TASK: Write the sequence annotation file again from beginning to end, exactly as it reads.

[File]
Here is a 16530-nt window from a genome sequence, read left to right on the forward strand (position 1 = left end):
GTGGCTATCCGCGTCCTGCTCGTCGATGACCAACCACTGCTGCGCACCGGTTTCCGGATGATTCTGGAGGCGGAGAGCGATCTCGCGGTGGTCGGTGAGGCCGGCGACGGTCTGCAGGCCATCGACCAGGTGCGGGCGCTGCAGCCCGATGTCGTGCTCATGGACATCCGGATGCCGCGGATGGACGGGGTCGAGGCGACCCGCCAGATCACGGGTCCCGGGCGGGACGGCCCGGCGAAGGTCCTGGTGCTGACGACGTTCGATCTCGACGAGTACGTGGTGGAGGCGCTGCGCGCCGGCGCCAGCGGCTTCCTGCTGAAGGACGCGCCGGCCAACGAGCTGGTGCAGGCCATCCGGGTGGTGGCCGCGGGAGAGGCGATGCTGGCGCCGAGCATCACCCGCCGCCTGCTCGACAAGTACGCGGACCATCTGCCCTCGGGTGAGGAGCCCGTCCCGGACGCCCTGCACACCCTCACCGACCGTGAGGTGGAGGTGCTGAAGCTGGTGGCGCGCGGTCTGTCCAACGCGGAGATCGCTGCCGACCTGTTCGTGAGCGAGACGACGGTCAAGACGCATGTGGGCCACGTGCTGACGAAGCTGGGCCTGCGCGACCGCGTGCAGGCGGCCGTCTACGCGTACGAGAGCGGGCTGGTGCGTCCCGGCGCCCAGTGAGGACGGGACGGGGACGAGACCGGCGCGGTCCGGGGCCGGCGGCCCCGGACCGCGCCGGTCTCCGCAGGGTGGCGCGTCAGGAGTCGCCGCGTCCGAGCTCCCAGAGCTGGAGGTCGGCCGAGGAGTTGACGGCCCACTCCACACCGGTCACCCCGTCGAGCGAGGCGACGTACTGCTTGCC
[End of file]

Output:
Here is a 16530-nt window from a genome sequence, read left to right on the forward strand (position 1 = left end):
GTGGCTATCCGCGTCCTGCTCGTCGATGACCAACCACTGCTGCGCACCGGTTTCCGGATGATTCTGGAGGCGGAGAGCGATCTCGCGGTGGTCGGTGAGGCCGGCGACGGTCTGCAGGCCATCGACCAGGTGCGGGCGCTGCAGCCCGATGTCGTGCTCATGGACATCCGGATGCCGCGGATGGACGGGGTCGAGGCGACCCGCCAGATCACGGGTCCCGGGCGGGACGGCCCGGCGAAGGTCCTGGTGCTGACGACGTTCGATCTCGACGAGTACGTGGTGGAGGCGCTGCGCGCCGGCGCCAGCGGCTTCCTGCTGAAGGACGCGCCGGCCAACGAGCTGGTGCAGGCCATCCGGGTGGTGGCCGCGGGAGAGGCGATGCTGGCGCCGAGCATCACCCGCCGCCTGCTCGACAAGTACGCGGACCATCTGCCCTCGGGTGAGGAGCCCGTCCCGGACGCCCTGCACACCCTCACCGACCGTGAGGTGGAGGTGCTGAAGCTGGTGGCGCGCGGTCTGTCCAACGCGGAGATCGCTGCCGACCTGTTCGTGAGCGAGACGACGGTCAAGACGCATGTGGGCCACGTGCTGACGAAGCTGGGCCTGCGCGACCGCGTGCAGGCGGCCGTCTACGCGTACGAGAGCGGGCTGGTGCGTCCCGGCGCCCAGTGAGGACGGGACGGGGACGAGACCGGCGCGGTCCGGGGCCGGCGGCCCCGGACCGCGCCGGTCTCCGCAGGGTGGCGCGTCAGGAGTCGCCGCGTCCGAGCTCCCAGAGCTGGAGGTCGGCCGAGGAGTTGACGGCCCACTCCACACCGGTCACCCCGTCGAGCGAGGCGACGTACTGCTTGCC